Why Are Most of the Artists Representing Kenya in the Venice Bienniale Chinese?

Michael Soi
(Michael Soi, via Facebook.)

In May of this year, the Venice Bienniale, one of the oldest and most respected international arts events will return to Venice for the 56th time. The event, which in many ways, is the “Olympics of the fine art world,” will feature the work of 136 artists from all over the world, 21 of which are African. This year’s Bienniale is curated by Okwui Enwezor, a Nigerian-born curator, critic, editor, writer, who also Director of the Haus der Kunst in Munich. Enwezor is also the first African to curate the event.

The roster of countries that artists showing at the Venice Bienniale hail from changes every year. Only 30 countries, including the United States, have a permanent spot at the event. Kenya, which is included in the group of additional nations, will show at the Biennial for the second time in the event’s history — but something seems off. This year’s Kenyan pavilion is being curated by two Italians, Paola Poponi and Sandro Orlandi Stagl, and only two out of the 12 artists showing are Kenyan-born. Yvonne Apiyo Braendle-Amolo, who is not based in the country, is the only artist showing in the group who has Kenyan ancestry.

The curious turnout at the pavilion has attracted the attention of many Kenyan artists and critics, and has even spurred a petition to the nation’s Ministry of Culture, requesting that the organization “Renounce Kenya’s fraudulent Representation at 56 Venice Biennial 2015 & commit to support the realisation of a national pavilion in 2017.”

Olabisi Silva, an arts educator and the founder and director of the Centre for Contemporary Art (CCA), Lagos, Nigeria, recently posted about her experiences at the 2013 Bienniale on Facebook,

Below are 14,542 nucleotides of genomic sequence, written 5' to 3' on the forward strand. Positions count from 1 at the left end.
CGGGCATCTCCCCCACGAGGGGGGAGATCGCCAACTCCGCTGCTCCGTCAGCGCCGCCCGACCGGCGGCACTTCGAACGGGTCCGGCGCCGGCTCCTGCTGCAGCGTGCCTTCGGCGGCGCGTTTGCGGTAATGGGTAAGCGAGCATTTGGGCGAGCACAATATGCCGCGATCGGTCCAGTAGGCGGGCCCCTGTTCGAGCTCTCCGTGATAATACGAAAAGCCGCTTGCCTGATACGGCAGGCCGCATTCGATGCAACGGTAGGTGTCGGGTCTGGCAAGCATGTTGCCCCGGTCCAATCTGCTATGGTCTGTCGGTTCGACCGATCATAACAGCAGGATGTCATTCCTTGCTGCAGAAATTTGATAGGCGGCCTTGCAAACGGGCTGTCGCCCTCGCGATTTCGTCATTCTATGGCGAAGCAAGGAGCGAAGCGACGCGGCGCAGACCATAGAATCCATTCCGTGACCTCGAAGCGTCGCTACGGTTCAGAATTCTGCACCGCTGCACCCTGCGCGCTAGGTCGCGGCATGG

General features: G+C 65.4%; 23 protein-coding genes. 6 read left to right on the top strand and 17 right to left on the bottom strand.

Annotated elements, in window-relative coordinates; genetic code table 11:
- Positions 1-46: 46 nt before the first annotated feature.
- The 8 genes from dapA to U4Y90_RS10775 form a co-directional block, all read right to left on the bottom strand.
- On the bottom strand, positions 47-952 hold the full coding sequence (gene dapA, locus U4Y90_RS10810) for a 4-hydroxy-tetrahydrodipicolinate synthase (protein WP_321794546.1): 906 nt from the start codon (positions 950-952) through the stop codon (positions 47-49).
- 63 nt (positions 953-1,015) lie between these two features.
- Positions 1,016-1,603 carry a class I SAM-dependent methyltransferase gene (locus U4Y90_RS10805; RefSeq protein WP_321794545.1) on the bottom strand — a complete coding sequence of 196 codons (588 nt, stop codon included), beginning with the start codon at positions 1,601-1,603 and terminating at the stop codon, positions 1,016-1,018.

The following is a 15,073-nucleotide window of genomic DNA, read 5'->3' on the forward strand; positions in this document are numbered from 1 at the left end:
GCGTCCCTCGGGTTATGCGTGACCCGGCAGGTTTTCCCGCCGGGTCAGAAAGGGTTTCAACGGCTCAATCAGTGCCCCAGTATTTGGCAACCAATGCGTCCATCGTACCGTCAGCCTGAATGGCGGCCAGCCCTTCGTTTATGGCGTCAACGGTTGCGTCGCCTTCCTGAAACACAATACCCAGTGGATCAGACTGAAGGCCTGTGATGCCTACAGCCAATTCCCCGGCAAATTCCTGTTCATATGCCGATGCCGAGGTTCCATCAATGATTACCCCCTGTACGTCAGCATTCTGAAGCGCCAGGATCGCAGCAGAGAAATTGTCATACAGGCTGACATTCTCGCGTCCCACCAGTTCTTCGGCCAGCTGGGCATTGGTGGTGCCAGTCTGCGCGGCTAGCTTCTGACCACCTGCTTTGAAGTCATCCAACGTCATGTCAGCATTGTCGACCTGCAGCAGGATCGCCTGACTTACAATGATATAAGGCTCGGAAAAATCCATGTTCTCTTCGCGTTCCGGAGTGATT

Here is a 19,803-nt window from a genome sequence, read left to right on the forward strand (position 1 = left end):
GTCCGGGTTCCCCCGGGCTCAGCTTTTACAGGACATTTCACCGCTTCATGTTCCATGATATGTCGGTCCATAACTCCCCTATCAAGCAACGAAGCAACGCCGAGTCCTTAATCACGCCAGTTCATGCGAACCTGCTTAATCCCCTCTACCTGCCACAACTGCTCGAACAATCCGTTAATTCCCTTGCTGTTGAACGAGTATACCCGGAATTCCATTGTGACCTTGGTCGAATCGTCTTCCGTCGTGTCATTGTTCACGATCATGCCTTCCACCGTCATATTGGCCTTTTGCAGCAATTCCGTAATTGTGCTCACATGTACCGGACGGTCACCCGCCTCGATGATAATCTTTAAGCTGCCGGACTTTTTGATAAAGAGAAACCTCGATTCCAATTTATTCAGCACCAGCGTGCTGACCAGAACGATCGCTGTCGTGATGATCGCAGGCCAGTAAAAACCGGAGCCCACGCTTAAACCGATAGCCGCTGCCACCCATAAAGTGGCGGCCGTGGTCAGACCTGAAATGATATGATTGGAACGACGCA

..I was a member of the jury for the last VB in 2013 and really the Kenya Pavilion was shambolic. Full of chinese and italian artists with some kenya artist in a dark room. A monumental embarrassment to the country and to the continent that should not be allowed to happen again. It completely undermined and misrepresented the wonderful work that is coming out of the country. That it would happen again this year is totally frightening and that must not be allowed.

Kenyan artist Michael Soi also spoke out about the Bienniale. He recently posted a series of artworks titled, The Shame in Venice, and shared his thoughts on the matter with OkayAfrica,

The Shame In Venice is all about misrepresentation and fraud flying the red green and black of the Kenyan flag in a pavilion full of Chinese artists. For those who don’t know, Kenya has a lot of great contemporary artists who can represent Kenya at whatever level. Artists living in the diaspora and the local gang operating from Nairobi and other towns in Kenya. The likes of Wangechi Mutu, Naomi Wanjiku Gakunga and the local brigade with the likes of Peterson Kamwathi, Paul Onditi, Richard Kimathi, Jimmy Ogonga, Jim Chuchu, Emily, Beatrice, Miriam, Jackie……. We can go on and on…..that Kenyan pavilion is as phony as a 3 dollar bill.

He also attributed the situation to,

Misinformation, corruption and lack of information regarding the participation into the Biennale itself and crafty individuals who seem to have opted to have Chinese artist paying their way into the pavilion and of course, lack of government support towards having a proper Kenyan pavilion.

The situation in Venice is a microcosm of China’s complicated, neocolonialist, relationship with Kenya. Earlier this month, a Chinese restaurant in the country was shut down after reports began to circulate internationally that the restaurant had been turning away Kenyan diners.

The situation is also ironic, considering the theme of this year’s Bienniale — “All The World’s Futures.”

With the Venice Bienniale a little more than a month away, odds are not much can be done to change the Kenyan pavilion, but Kenyan artists are already organizing to make sure that history doesn’t repeat itself in 2017.